A Midland independent financial adviser has welcomed a new ruling that changes how solicitors refer clients who need financial advice.
McCarthy Taylor, which has offices in Worcester and Evesham, said the new guidance from the Solicitors Regulatory Authority (SRA) means solicitors should not refer their clients to financial advisers who have ties with the lawyer or the firms for whom they work.
The SRA’s decision and guidance to all its members follows the advice set out by the Financial Services Authority (FSA) in the Retail Distribution Review consultation paper which states that solicitors must not refer their clients to tied or multi-tied advisers. This follows a number of cases where tied and multi-tied firms have approached law firms which are seeking to enter into arrangements to provide financial services to their clients.
Paul Taylor, the managing director at McCarthy Taylor, said: “We are delighted that the SRA has taken this approach. We have long upheld that truly independent fee-based advice is best for the consumer. You are talking to someone who is looking after your money and you want to make sure you are taking out the most appropriate investment, rather than being persuaded to choose a product on which the adviser is able to make a commission and may not be best for your own particular circumstances.”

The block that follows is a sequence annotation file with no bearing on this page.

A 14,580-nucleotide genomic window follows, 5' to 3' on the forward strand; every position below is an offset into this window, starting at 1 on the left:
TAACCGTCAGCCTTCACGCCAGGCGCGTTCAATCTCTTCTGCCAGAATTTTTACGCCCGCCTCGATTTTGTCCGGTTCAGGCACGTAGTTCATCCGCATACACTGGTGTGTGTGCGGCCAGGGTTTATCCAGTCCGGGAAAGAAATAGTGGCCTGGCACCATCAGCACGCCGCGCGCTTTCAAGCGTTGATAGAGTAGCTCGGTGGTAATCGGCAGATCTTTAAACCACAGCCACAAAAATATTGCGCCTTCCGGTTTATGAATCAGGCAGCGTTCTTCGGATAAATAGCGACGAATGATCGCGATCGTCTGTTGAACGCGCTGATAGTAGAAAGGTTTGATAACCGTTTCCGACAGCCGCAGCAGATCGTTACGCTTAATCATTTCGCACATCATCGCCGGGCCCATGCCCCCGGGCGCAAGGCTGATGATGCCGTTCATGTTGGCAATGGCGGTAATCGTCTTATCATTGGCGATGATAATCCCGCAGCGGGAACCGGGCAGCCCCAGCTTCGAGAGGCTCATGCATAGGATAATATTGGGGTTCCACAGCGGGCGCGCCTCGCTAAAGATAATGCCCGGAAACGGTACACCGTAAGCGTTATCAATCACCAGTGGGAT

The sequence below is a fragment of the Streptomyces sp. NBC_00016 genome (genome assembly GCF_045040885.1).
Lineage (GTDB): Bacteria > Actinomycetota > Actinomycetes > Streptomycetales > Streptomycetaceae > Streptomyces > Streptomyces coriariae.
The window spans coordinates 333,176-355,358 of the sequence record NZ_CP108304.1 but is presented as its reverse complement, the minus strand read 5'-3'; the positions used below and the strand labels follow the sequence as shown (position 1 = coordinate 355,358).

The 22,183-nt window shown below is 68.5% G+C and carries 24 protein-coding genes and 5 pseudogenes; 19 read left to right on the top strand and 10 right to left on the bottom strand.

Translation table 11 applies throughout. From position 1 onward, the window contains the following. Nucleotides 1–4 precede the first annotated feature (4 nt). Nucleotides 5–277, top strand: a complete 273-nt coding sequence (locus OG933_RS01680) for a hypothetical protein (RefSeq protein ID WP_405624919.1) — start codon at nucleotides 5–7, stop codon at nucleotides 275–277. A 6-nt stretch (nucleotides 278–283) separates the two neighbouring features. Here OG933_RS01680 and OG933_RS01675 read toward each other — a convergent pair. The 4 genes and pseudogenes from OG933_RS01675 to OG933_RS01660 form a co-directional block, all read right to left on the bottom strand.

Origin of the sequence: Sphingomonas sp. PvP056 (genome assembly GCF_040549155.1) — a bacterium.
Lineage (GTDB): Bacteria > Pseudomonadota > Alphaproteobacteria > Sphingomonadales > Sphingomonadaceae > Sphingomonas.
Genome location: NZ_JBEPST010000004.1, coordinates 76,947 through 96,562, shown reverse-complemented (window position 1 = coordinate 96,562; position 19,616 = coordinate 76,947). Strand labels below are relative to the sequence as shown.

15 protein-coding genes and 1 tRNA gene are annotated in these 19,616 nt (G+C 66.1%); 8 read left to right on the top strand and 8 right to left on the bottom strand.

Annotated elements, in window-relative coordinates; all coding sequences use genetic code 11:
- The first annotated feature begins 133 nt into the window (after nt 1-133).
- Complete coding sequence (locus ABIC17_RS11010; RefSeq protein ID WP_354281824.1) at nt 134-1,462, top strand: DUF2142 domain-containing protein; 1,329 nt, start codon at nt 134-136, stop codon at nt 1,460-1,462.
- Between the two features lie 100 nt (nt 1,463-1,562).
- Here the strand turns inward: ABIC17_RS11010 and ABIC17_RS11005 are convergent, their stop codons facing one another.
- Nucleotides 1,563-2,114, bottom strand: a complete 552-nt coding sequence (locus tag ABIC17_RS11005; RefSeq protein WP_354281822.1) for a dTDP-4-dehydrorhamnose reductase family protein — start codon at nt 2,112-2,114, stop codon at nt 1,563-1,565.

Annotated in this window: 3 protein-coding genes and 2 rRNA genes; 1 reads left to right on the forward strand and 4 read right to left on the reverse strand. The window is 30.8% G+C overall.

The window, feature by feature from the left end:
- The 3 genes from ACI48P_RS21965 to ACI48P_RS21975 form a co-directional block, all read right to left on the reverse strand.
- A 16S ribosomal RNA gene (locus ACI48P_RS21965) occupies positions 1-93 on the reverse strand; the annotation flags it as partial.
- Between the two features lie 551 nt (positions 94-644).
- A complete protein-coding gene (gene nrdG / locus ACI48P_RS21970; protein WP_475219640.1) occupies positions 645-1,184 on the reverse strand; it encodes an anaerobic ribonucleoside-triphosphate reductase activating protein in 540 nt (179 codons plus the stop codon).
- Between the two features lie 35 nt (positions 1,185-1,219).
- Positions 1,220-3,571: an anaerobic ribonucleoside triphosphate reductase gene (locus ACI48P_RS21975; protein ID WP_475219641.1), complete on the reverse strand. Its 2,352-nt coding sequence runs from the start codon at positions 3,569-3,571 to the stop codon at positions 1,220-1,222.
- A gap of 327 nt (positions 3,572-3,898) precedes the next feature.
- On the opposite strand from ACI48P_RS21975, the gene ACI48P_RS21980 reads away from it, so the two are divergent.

The Retail Distribution Review was launched in June 2006 to try to address persistent problems in the retail investment market. These included insufficient consumer trust and confidence in the products and services supplied by the market and the poor standards of practice of some firms, despite the supervision of the FSA.
The SRA’s advice states that “firms should always act in the best interests of their clients”. This means that they must refer clients to independent financial advisers where financial advice is needed or required.
SIFA is the support group for financial advisers partly or wholly owned by solicitors or accountants, or who have close links with the professions.
It said there was still confusion among solicitors about the status of financial advisers and this had resulted in breaches of the solicitors’ Code of Conduct. In one instance, a number of solicitors had been referring their clients on to St James’s Place, which is a multi-tied adviser. This had led to a number of complaints from independent financial advisers.
Independent intermediaries are different from multi-tied advisers (who are able to recommend the products of a limited selection of providers) and tied advisers (who can advise only on the products of one provider). Clients needing investment advice must not be referred to either of these categories of advisers.
Clients who ask to be referred to multi-tied advisers or tied advisers for investment advice should be informed that solicitors must refer them to independent intermediaries authorised to give investment advice.
The guidelines set down by the SRA add: “It is not a breach of the Code, however, to refer clients to multi-tied or tied advisers in respect of non-investment products such as general insurance contracts, pure protection contracts, and regulated mortgage contracts.”